• Several studies have linked essential mixed cryoglobulinemia (EMC) (an immune complex vasculitis associated with joint, skin and sometimes kidney involvement) and porphyria cutanea tarda (PCT) with HCV infection.
            • Hepatitis C and hepatocellular carcinoma. There is convincingevidence that HCV infection is associated with the development ofhepatocellular carcinoma. Several patients have been reported to develop hepatocellular carcinoma 9 to 18 years after the onset of transfusion-associated hepatitis C.
          • Diagnosis
            • Serologic tests for HCV infection have been developed and continue to be in a stage of rapid evolution. Currently, second-generation enzyme-linked immunosorbent assay (ELISA) and recombinant immunoblot assay (RIBA) tests for anti-HCV (or HCAb) are commercially available.
              Using the ELISA, anti-HCV is detected late during the course of acute hepatitis C, generally between 4 and 24 weeks after the onset of symptoms. In patients in whom chronic hepatitis C develops, anti-HCV appears to persist indefinitely; in patients in whom the infection resolves, anti-HCV reactivity disappears over the next few years. In acute hepatitis C, the antibody titers often rise slowly and may be detectable after many weeks; thus both acute and convalescence-phase samples must be tested.
              A high rate of false-positive anti-HCV reactions was reported in patients with alcoholic liver disease and autoimmune chronic active hepatitis when the first-generation ELISA test was being used. In these patients, anti-HCV positivity was correlated with the degree of hypergammaglobulinemia. In such cases, the RIBA test improves the accuracy of the diagnosis. A positive test for anti-HCV by RIBA provides confirmation of an ELISA result, but a negative, indeterminant reaction cannot be interpreted as proof of a false-positive ELISA reaction. The second-generation ELISA test uses recombinant proteins from various regions of the HCV genome as antigens, and RIBA uses four such proteins. By broadening the spectrum of antibodies detected, these assays have proved to be more sensitive and specific than the first-generation anti-HCV assays.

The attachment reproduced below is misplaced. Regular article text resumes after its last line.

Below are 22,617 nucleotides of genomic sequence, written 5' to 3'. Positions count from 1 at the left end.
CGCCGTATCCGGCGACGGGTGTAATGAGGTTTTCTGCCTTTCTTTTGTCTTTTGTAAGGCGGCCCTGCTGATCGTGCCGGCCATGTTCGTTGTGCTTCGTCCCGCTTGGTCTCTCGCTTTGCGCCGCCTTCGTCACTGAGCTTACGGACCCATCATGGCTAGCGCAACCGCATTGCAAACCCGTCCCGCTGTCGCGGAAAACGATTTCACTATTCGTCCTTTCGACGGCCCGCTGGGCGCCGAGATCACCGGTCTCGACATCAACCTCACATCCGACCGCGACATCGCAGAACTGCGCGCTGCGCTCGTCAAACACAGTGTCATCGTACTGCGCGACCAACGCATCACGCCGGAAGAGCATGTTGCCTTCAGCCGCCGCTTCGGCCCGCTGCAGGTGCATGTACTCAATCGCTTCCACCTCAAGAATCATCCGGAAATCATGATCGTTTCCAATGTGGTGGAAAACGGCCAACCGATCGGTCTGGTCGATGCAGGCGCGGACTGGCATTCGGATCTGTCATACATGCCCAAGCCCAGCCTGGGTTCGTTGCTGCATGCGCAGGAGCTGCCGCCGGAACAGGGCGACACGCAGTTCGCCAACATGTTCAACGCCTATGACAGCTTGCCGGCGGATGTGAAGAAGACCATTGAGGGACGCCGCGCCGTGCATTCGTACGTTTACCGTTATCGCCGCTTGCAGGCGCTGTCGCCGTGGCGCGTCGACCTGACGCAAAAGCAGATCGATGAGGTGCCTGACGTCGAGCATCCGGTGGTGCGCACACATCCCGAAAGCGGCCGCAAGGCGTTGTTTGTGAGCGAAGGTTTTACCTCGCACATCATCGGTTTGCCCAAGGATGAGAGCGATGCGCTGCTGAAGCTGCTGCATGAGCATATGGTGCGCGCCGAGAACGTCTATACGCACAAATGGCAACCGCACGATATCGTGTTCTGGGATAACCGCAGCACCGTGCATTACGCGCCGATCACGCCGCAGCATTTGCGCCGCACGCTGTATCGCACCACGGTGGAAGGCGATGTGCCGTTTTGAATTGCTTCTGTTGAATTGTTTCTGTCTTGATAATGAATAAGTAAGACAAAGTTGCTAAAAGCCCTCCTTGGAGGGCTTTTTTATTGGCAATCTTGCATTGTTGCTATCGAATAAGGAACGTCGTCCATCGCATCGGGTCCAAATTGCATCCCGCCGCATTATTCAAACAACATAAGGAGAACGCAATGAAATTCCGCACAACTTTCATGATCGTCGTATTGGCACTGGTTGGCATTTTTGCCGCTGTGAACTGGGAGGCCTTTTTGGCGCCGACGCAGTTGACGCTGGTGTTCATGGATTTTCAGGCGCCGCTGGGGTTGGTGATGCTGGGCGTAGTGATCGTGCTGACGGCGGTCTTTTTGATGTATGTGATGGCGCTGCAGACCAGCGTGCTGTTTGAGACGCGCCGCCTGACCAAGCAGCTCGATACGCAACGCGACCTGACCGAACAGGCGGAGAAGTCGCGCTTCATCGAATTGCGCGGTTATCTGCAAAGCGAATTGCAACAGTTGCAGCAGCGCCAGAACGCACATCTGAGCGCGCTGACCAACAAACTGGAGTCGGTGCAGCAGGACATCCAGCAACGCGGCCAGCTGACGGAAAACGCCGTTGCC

• HCV RNA. HCV RNA cannot be detected in serum by the standard techniques such as northern blot analysis because the virus circulates in low levels. However, it can be detected by PCR in both serum and liver. Studies indicate that most patients with acute hepatitis C circulate HCV RNA during the incubation period and the symptomatic phase of the disease. Forty to seventy percent of patients with chronic hepatitis C have HCV RNA in their serum. Direct PCR for HCV RNA in serum may be the best means to confirm the presence of HCV infection and to quantify levels of HCV RNA in serum and the liver and thus become an important means of assessing the effectiveness of antiviral therapy.


            • Genotyping of HCV has been possible and has revealed few major genotypes: I (A and B), II, III, IV. Genotypes IV and I are most prevalent in the United States, comprising about 70% of infections. Genotypes V and I are also more resistant to the treatment modalities currently available.

Homeopathy has proven treatment for various viral infections. Based on this established fact, Suyog Gastro Liver Homeopathy team has been working on the treatment of Hepatitis C since last seven years. The treatment has shown promising results.

Homeopathic treatment works in the following manner:

  • Reduces the tendency of Hepatocellular carcinoma after hepatitis C infection
  • Reducing the viral count and activity by stimulating the immune system.
  • Treating the after effects of tissue changes due to Hepatitis C virus. 

 

At our center we have treated more than 450 cases of HEPATITIS c with homeopathic medicine with brilliant result.